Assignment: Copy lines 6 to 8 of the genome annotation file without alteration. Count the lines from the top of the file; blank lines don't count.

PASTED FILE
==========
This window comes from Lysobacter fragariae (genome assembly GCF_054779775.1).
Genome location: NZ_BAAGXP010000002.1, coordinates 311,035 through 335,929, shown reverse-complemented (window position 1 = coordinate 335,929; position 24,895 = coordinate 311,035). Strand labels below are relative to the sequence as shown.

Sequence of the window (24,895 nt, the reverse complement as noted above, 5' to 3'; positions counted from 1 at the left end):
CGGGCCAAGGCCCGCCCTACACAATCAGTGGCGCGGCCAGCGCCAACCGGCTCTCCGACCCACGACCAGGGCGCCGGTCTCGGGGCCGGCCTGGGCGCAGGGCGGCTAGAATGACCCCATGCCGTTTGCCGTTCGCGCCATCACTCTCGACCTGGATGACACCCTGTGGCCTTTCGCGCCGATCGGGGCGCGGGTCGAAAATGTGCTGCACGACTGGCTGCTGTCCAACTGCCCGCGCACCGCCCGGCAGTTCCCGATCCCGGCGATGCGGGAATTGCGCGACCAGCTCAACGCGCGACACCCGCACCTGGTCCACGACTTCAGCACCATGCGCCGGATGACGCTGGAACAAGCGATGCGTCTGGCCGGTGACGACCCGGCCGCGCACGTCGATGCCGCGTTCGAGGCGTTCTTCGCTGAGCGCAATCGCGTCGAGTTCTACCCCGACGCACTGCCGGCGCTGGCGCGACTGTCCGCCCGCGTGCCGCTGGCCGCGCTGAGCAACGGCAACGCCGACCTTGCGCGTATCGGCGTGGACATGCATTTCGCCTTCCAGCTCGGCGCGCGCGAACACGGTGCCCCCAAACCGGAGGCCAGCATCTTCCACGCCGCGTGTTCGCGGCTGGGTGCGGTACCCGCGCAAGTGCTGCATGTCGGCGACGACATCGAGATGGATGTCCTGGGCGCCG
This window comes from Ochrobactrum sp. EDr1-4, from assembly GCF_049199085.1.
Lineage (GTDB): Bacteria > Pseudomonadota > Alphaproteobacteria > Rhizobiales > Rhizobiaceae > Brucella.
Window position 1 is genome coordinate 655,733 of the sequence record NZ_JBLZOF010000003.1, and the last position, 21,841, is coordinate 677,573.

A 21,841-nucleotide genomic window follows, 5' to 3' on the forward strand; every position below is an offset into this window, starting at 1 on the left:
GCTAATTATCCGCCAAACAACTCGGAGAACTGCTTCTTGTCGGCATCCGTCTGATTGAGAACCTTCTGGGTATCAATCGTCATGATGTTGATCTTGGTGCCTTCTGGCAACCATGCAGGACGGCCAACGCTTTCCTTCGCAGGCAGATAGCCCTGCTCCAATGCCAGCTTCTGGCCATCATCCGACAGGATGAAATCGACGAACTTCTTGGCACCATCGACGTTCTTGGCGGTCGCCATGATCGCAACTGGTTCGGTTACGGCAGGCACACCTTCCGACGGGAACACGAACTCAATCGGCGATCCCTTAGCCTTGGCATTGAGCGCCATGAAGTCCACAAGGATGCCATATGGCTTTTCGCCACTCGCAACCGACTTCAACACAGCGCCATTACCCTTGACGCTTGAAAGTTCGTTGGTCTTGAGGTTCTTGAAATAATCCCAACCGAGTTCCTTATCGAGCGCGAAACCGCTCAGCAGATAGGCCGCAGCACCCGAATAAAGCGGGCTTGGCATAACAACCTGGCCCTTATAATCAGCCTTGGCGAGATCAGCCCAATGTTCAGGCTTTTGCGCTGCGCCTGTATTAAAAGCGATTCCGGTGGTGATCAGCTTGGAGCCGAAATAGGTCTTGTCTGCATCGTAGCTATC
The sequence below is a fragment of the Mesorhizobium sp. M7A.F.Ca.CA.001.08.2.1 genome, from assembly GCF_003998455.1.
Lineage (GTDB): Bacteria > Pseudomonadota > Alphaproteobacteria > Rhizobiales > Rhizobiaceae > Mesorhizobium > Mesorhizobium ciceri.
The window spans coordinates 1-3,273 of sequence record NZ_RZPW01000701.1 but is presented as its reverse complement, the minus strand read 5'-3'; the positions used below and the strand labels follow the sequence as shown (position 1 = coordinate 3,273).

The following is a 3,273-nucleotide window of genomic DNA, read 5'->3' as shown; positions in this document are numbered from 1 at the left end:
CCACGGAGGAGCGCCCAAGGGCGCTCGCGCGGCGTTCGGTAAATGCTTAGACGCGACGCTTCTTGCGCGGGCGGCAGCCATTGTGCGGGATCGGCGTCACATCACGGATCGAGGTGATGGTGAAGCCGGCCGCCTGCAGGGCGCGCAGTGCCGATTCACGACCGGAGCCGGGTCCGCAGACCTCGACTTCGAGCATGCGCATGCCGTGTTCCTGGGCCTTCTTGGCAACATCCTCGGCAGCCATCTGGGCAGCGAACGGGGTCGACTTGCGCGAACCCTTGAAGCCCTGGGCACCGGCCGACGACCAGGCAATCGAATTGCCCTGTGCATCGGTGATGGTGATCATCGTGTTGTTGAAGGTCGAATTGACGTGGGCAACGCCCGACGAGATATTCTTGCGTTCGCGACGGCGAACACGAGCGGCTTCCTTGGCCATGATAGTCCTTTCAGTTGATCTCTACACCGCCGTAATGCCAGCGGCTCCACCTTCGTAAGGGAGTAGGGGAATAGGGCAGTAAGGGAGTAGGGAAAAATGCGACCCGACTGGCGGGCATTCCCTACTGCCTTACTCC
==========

Lineage (GTDB): Bacteria > Pseudomonadota > Alphaproteobacteria > Rhizobiales > Rhizobiaceae > Brucella.
Window position 1 is genome coordinate 655,733 of the sequence record NZ_JBLZOF010000003.1, and the last position, 21,841, is coordinate 677,573.

A 21,841-nucleotide genomic window follows, 5' to 3' on the forward strand; every position below is an offset into this window, starting at 1 on the left: